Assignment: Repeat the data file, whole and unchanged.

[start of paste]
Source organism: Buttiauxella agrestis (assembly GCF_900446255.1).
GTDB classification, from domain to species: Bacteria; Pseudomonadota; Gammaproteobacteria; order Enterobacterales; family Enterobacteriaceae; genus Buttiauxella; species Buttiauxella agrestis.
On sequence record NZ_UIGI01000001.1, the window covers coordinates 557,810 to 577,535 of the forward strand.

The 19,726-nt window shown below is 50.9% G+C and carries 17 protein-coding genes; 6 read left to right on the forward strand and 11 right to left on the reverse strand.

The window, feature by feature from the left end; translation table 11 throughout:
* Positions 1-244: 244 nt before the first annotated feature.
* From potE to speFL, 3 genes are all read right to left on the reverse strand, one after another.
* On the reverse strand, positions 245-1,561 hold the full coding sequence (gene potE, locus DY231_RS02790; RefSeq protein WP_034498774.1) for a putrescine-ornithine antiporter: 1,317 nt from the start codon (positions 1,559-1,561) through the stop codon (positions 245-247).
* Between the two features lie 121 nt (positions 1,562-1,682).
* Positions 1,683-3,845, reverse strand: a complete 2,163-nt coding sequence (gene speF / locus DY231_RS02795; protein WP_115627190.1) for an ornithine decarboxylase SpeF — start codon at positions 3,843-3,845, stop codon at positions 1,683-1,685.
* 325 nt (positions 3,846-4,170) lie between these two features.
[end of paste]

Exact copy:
Source organism: Buttiauxella agrestis (assembly GCF_900446255.1).
GTDB classification, from domain to species: Bacteria; Pseudomonadota; Gammaproteobacteria; order Enterobacterales; family Enterobacteriaceae; genus Buttiauxella; species Buttiauxella agrestis.
On sequence record NZ_UIGI01000001.1, the window covers coordinates 557,810 to 577,535 of the forward strand.

The 19,726-nt window shown below is 50.9% G+C and carries 17 protein-coding genes; 6 read left to right on the forward strand and 11 right to left on the reverse strand.

The window, feature by feature from the left end; translation table 11 throughout:
* Positions 1-244: 244 nt before the first annotated feature.
* From potE to speFL, 3 genes are all read right to left on the reverse strand, one after another.
* On the reverse strand, positions 245-1,561 hold the full coding sequence (gene potE, locus DY231_RS02790; RefSeq protein WP_034498774.1) for a putrescine-ornithine antiporter: 1,317 nt from the start codon (positions 1,559-1,561) through the stop codon (positions 245-247).
* Between the two features lie 121 nt (positions 1,562-1,682).
* Positions 1,683-3,845, reverse strand: a complete 2,163-nt coding sequence (gene speF / locus DY231_RS02795; protein WP_115627190.1) for an ornithine decarboxylase SpeF — start codon at positions 3,843-3,845, stop codon at positions 1,683-1,685.
* 325 nt (positions 3,846-4,170) lie between these two features.